Wills, Trusts & Estates Prof Blog

Editor: Gerry W. Beyer
Texas Tech Univ. School of Law

Friday, September 30, 2011

Tax Court Rules on Penalty for Early Retirement Distribution

Taxes-dollars Ms. Watson was a participant in her employer’s qualified retirement plan. At age fifty-five, Ms. Watson received $30,006 in distributions from the qualified plan and included the amount as income on her income tax return. Ms. Watson paid the tax on the $30,006 but did not include the ten percent additional tax of that amount.

The IRS issued a notice of deficiency and determined that because Ms. Watson had not reached age fifty-nine and half at the time of the distributions, she was liable for the ten percent additional tax of the $3,000.60. Ms. Watson argued she qualified for the exception to the additional ten percent tax because she did not receive the distributions until after she was fifty-five years old.

In Watson v. Commissioner, T.C. Summary Opinion 2011-113 (Sep. 28, 2011), the U.S. Tax Court held that Ms. Watson was required to pay the additional ten percent penalty on the retirement distributions under section 72(t) because she “was obviously less than 59-1/2 years of age when she received $30,006 in distributions.”

See Adam Bair, Taxpayer Required to Pay Penalty for Early Retirement Distribution, Wealth Strategies Journal 2.0, Sep. 29, 2011.

Special thanks to Jim Hillhouse (WealthCounsel) for brining this article to my attention.

September 30, 2011 in Income Tax, New Cases | Permalink | Comments (0) | TrackBack (0)

Keeping Control of Irrevocable Trusts

Trust1_2 Settlors typically want to keep control over the trusts they create, especially when the settler is a parent creating a trust for the benefit of a child. Since a trust must be irrevocable for estate tax and asset protection planning purposes, many settlers fear that this control is lost. However, a list of ways settlors can retain (some) control of the trust are below:

  • The Settlor can change the trustee. Rev. Rul. 95-58 state that a settlor’s right to remove the trustee and name a new trustee does not result in estate tax inclusion if the new trustee is not “related or subordinate.”
  • Section 411 of the Uniform Trust Code allows a court to modify an irrevocable trust if the settler and all beneficiaries petition to court to do so.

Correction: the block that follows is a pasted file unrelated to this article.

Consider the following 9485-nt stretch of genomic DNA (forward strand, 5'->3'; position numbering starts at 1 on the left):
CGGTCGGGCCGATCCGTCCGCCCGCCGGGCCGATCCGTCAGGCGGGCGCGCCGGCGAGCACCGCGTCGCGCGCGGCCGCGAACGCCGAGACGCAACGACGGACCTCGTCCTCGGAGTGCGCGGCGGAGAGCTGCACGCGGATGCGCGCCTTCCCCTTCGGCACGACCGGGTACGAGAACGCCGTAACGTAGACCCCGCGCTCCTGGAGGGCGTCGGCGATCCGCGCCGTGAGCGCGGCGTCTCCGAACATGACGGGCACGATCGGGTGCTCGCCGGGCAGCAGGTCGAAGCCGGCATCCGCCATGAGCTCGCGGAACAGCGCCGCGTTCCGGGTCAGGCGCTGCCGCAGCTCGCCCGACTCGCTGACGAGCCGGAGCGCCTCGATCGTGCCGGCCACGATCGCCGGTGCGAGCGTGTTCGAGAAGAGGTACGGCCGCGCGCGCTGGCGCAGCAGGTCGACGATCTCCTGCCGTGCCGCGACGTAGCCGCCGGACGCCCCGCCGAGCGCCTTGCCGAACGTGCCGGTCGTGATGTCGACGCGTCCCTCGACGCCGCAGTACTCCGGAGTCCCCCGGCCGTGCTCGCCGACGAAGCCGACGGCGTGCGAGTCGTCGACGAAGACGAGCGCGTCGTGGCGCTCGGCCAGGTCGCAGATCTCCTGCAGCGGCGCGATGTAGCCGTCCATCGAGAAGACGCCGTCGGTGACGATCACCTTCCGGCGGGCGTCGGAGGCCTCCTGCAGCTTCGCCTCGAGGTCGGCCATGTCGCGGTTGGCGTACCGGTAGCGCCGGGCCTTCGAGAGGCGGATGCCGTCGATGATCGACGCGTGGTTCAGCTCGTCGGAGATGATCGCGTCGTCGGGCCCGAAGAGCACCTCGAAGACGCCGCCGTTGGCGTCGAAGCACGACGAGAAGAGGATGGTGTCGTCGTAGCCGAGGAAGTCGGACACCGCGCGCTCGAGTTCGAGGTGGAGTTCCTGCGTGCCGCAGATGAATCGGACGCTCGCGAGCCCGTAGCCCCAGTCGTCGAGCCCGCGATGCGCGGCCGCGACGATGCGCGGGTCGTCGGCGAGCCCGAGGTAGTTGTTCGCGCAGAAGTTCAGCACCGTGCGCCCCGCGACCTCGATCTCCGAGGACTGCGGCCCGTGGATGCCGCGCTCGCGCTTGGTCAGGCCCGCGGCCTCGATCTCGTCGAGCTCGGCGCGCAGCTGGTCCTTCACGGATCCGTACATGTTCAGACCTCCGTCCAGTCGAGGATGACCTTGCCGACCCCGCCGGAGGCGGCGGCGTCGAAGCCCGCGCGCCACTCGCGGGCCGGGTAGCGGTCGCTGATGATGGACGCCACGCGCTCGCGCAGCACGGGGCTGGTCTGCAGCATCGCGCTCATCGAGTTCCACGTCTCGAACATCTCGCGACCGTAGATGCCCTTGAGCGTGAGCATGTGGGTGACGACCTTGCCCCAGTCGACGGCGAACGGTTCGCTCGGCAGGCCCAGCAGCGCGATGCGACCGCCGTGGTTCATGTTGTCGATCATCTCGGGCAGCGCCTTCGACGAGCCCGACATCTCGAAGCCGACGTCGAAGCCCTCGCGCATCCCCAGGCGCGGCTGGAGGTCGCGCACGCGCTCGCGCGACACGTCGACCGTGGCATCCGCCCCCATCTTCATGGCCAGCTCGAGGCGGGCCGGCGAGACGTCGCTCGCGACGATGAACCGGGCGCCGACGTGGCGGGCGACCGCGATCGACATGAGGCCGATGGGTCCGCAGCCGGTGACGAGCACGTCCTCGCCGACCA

• A settler can name one or more protectors as a means of modifying the trust (however, only a few states have codified provisions regarding Protectors). Protector powers generally include the ability to change the manner of distribution and allocations among beneficiaries.
  • A settler can keep substantial control by creating a single member LLC with an irrevocable trust as a member and the settler as the non-member manager.

Other options that allow the settler to keep control over trust assets include private trust companies, grantor trust flip switches, powers of appointment, decanting powers, charitable foundations, and extended distributions clauses.

See Owen Kaye and Bruce Givner, How Do Parents Keep Control: Irrevocable Trusts, Aug. 24, 2011.

Special thanks to Jim Hillhouse (WealthCounsel) for bringing this article to my attention.

September 30, 2011 in Estate Planning - Generally, Trusts | Permalink | Comments (1) | TrackBack (0)

New Living Will Rule For “Systemically Significantly” Companies

WillThe federal financial services regulators have approved a new final living will rule that will implement Section 165(d) of the Dodd-Frank Street Reform and Consumer Protection Act. The Federal Reserve Board and the FDIC will issue the rule jointly.

Section 165(d) requires companies designated as systemically significant by the Financial Stability Oversight Counsel to give regularly updated living wills or plans for the companies’ “rapid and orderly resolution in the event of material financial distress or failure” to the Federal Reserve Board and the FDIC. Under the new law, a company’s resolution plan must include a strategic analyses of the plan’s components; an analyses of the company’s organization, material entities, management information systems, interconnections and interdependencies; and a description of the range of specific actions to be taken in the resolution.

Companies operating mainly as banks must submit plans before December 31, 2013 and update their living wills annually.

See Allison Bell, Feds to Big Nonbanks: So, What if You Die?, National Underwriter, Sept. 9, 2011.